Role of adaptor protein CD2AP in neuron sprouting discovered by UofL researchers could lead to therapies for Alzheimer’s disease, stroke recovery and spinal cord injury
University of Louisville researchers have discovered that a protein previously known for its role in kidney function also plays a significant role in the nervous system. In an article featured in the April 13 issue of The Journal of Neuroscience, they show that the adaptor protein CD2AP is a key player in a type of neural growth known as collateral sprouting. Continue Reading »
Following spinal cord injury, most patients experience an exaggeration of muscle tone called spasticity, which frequently leads to physical disability.
A team at the Institut de Neurosciences de la Timone (CNRS/Aix-Marseille Université) has just identified one of the molecular mechanisms responsible for this phenomenon. It has also proposed two therapeutic solutions that have proved conclusive in animals, one of which will be tested during phase II clinical trials as early as this year. This work, published in Nature Medicineon 14 March 2016, thus opens new therapeutic avenues to reduce this physical disability.
Twelve million people throughout the world suffer from a motor disorder called spasticity. Continue Reading »
Injuries to the central nervous system — the brain and spinal cord — are particularly devastating because the body doesn’t regenerate neurons to repair connections between vital circuits and restore function. In other words, the damage is permanent or even fatal.
A variety of early studies in animals and humans indicate the field of neural regeneration research is advancing. A 20-year-old man in Naples, Florida recently enrolled in the first clinical trial to assess the ability of stem cells to repair spinal cord injuries. But, a team of scientists from McGill University in Montreal, Canada, are working an entirely different method to inject hope into an otherwise bleak prognosis. Continue Reading »
It’s a wonder of nature – and a darned good thing – that amid many billions of similar cells in the brain and spinal cord, neurons can extend their tendrillous axons to exactly the right place to form connections. Otherwise we wouldn’t move, sense or think properly, if at all. In a new study in the journal Science, researchers report a discovery that helps to explain how axons manage to find their way across the midline of the spinal cord.
The findings contribute toward solving the basic mystery of axon guidance, but they might also advance scientists a little closer to achieving the medical aspiration of repairing damage in the central nervous system. Continue Reading »
Researchers at the Hong Kong University of Science and Technology (HKUST) have found a way to stimulate the growth of axons, which may spell the dawn of a new beginning on chronic SCI treatments.
Chronic spinal cord injury (SCI) is a formidable hurdle that prevents a large number of injured axons from crossing the lesion, particularly the corticospinal tract (CST). Patients inflicted with SCI would often suffer a loss of mobility, paralysis, and interferes with activities of daily life dramatically. While physical therapy and rehabilitation would help the patients to cope with the aftermath, axonal regrowth potential of injured neurons was thought to be intractable. Continue Reading »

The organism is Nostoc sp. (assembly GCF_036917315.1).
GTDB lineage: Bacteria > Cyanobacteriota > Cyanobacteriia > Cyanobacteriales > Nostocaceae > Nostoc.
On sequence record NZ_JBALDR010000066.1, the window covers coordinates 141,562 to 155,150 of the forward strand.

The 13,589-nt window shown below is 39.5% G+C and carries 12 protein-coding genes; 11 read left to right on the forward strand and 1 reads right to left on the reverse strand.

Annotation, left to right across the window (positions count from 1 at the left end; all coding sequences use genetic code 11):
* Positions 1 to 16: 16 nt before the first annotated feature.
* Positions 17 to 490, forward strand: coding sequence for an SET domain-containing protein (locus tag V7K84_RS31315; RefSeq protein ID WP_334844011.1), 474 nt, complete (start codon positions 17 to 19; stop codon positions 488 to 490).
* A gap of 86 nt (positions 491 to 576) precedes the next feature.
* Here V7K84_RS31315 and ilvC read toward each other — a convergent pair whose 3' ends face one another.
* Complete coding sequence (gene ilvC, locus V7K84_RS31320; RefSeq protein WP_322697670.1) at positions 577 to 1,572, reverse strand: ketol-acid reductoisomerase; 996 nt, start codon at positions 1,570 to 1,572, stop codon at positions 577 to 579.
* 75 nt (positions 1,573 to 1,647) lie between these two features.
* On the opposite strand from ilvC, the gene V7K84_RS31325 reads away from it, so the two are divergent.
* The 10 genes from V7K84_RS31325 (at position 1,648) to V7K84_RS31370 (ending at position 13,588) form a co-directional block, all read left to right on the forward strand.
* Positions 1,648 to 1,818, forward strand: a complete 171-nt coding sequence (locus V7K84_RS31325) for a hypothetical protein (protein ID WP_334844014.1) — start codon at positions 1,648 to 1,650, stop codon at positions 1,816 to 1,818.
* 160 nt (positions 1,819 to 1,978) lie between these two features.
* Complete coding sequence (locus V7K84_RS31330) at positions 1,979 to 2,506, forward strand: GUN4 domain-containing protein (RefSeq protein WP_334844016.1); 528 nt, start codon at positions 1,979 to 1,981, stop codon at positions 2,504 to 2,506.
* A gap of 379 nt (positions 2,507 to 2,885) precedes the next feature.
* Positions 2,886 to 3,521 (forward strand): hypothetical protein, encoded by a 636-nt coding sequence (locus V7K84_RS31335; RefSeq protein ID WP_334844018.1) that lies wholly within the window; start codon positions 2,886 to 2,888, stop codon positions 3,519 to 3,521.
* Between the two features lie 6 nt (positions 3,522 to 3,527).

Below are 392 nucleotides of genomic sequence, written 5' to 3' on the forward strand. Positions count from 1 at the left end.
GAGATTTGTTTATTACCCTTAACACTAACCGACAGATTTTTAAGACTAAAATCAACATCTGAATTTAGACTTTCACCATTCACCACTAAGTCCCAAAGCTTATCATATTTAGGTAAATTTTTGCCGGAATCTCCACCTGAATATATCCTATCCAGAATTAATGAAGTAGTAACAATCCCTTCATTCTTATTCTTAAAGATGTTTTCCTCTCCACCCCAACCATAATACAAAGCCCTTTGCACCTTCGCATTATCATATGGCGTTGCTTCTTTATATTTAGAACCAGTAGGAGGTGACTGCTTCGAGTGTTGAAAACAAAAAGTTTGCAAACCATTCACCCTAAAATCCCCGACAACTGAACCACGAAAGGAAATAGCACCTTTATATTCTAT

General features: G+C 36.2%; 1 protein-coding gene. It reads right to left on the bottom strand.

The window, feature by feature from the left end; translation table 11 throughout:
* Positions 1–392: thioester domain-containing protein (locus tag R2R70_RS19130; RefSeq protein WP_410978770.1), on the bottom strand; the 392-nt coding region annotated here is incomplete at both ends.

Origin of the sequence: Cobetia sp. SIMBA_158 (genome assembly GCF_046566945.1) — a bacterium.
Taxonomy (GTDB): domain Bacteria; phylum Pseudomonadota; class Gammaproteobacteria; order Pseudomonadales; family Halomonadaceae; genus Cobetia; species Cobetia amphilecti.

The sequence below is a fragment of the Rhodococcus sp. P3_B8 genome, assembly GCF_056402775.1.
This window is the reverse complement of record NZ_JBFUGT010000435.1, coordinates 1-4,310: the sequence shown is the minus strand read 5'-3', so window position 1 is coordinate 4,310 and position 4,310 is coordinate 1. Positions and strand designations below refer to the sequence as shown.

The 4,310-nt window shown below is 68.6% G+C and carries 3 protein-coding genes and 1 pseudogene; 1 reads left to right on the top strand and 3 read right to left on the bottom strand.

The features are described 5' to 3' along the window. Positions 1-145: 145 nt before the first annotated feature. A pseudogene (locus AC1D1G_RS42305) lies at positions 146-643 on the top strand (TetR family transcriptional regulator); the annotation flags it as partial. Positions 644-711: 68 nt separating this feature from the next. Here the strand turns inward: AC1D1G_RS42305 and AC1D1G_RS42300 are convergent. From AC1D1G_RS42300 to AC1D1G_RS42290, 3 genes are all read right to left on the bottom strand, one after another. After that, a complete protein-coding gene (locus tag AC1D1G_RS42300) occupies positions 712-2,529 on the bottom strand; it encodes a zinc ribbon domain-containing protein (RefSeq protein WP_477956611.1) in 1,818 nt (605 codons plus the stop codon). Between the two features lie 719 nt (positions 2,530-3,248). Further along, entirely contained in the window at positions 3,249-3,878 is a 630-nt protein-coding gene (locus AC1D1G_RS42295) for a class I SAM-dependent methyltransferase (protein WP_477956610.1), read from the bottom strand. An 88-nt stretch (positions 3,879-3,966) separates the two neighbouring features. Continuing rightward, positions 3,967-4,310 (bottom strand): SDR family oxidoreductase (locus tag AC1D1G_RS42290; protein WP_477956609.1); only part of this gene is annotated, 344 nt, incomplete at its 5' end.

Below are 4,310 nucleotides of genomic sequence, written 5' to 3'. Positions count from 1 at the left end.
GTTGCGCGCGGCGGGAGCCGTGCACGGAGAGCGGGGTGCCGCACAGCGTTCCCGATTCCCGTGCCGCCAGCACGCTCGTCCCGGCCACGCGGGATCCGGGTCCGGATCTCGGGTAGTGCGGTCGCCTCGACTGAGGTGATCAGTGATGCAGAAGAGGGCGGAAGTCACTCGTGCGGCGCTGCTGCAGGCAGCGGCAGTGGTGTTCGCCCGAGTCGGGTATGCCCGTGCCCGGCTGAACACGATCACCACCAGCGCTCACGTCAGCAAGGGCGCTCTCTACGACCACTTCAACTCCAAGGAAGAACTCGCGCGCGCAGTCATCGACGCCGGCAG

In a study on rats, researchers at the University of Copenhagen have discovered the cause of the involuntary muscle contractions which patients with severe spinal cord injuries frequently suffer. The findings have just been published in the Journal of Neuroscience and, in the long run, can pave the way for new treatment methods.
Three thousand Danish patients suffer from severe spinal cord injuries after being involved in traffic accidents or accidents at work. Continue Reading »
It all started at a symposium five years ago. Catherine Gorrie, an expert in spinal cord injury, was listening to a presentation about the differences between the developing brains of children and the mature ones of adults when she had an “aah-haa” moment.
“I began to wonder if there is something in the spines of children that could be manipulated for repair,” says Dr Gorrie, a neuroscientist at the University of Technology, Sydney (UTS). It made sense. Dr Gorrie already knew that the more adaptable, or “plastic”, spinal cords of infants responded more efficiently to injury than did those of adults. Continue Reading »
NEW YORK, NY (May 1, 2014) —Researchers have identified two types of neurons that enable the spinal cord to control skilled forelimb movement. The first is a group of excitatory interneurons that are needed to make accurate and precise movements; the second is a group of inhibitory interneurons necessary for achieving smooth movement of the limbs. The findings are important steps toward understanding normal human motor function and potentially treating movement disorders that arise from injury or disease. Continue Reading »
LONDON, April 10, 2014 — Paralysis caused by a motor neuron disease or spinal cord injury understandably causes feelings of hopelessness, helplessness and despair. But there is optimism in a new technique that can artificially control paralyzed muscles using light.
The technique, developed at University College London and King’s College London could potentially restore the function of muscles afflicted by motor neuron disease or spinal cord injury. Continue Reading »